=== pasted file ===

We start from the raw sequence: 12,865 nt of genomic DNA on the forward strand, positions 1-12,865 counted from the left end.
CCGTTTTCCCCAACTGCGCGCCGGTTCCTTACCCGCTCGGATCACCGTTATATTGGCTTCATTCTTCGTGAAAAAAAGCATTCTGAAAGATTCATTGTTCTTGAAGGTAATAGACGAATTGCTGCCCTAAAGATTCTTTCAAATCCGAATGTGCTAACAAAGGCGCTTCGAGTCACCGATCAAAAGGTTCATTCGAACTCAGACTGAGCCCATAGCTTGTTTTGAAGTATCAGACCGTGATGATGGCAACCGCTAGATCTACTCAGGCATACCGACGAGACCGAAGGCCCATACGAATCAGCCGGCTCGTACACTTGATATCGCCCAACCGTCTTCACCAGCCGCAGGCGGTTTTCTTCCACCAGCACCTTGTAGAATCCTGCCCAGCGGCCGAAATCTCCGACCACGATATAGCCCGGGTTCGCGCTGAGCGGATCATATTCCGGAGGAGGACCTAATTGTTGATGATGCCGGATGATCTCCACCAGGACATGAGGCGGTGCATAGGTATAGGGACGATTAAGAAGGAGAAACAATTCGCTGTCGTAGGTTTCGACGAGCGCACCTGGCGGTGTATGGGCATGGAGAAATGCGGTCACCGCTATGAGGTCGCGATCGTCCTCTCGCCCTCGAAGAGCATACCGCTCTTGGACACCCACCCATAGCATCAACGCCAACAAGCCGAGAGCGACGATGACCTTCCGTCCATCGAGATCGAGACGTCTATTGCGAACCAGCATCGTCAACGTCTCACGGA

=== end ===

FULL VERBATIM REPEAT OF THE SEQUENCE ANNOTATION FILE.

We start from the raw sequence: 12,865 nt of genomic DNA on the forward strand, positions 1-12,865 counted from the left end.
CCGTTTTCCCCAACTGCGCGCCGGTTCCTTACCCGCTCGGATCACCGTTATATTGGCTTCATTCTTCGTGAAAAAAAGCATTCTGAAAGATTCATTGTTCTTGAAGGTAATAGACGAATTGCTGCCCTAAAGATTCTTTCAAATCCGAATGTGCTAACAAAGGCGCTTCGAGTCACCGATCAAAAGGTTCATTCGAACTCAGACTGAGCCCATAGCTTGTTTTGAAGTATCAGACCGTGATGATGGCAACCGCTAGATCTACTCAGGCATACCGACGAGACCGAAGGCCCATACGAATCAGCCGGCTCGTACACTTGATATCGCCCAACCGTCTTCACCAGCCGCAGGCGGTTTTCTTCCACCAGCACCTTGTAGAATCCTGCCCAGCGGCCGAAATCTCCGACCACGATATAGCCCGGGTTCGCGCTGAGCGGATCATATTCCGGAGGAGGACCTAATTGTTGATGATGCCGGATGATCTCCACCAGGACATGAGGCGGTGCATAGGTATAGGGACGATTAAGAAGGAGAAACAATTCGCTGTCGTAGGTTTCGACGAGCGCACCTGGCGGTGTATGGGCATGGAGAAATGCGGTCACCGCTATGAGGTCGCGATCGTCCTCTCGCCCTCGAAGAGCATACCGCTCTTGGACACCCACCCATAGCATCAACGCCAACAAGCCGAGAGCGACGATGACCTTCCGTCCATCGAGATCGAGACGTCTATTGCGAACCAGCATCGTCAACGTCTCACGGA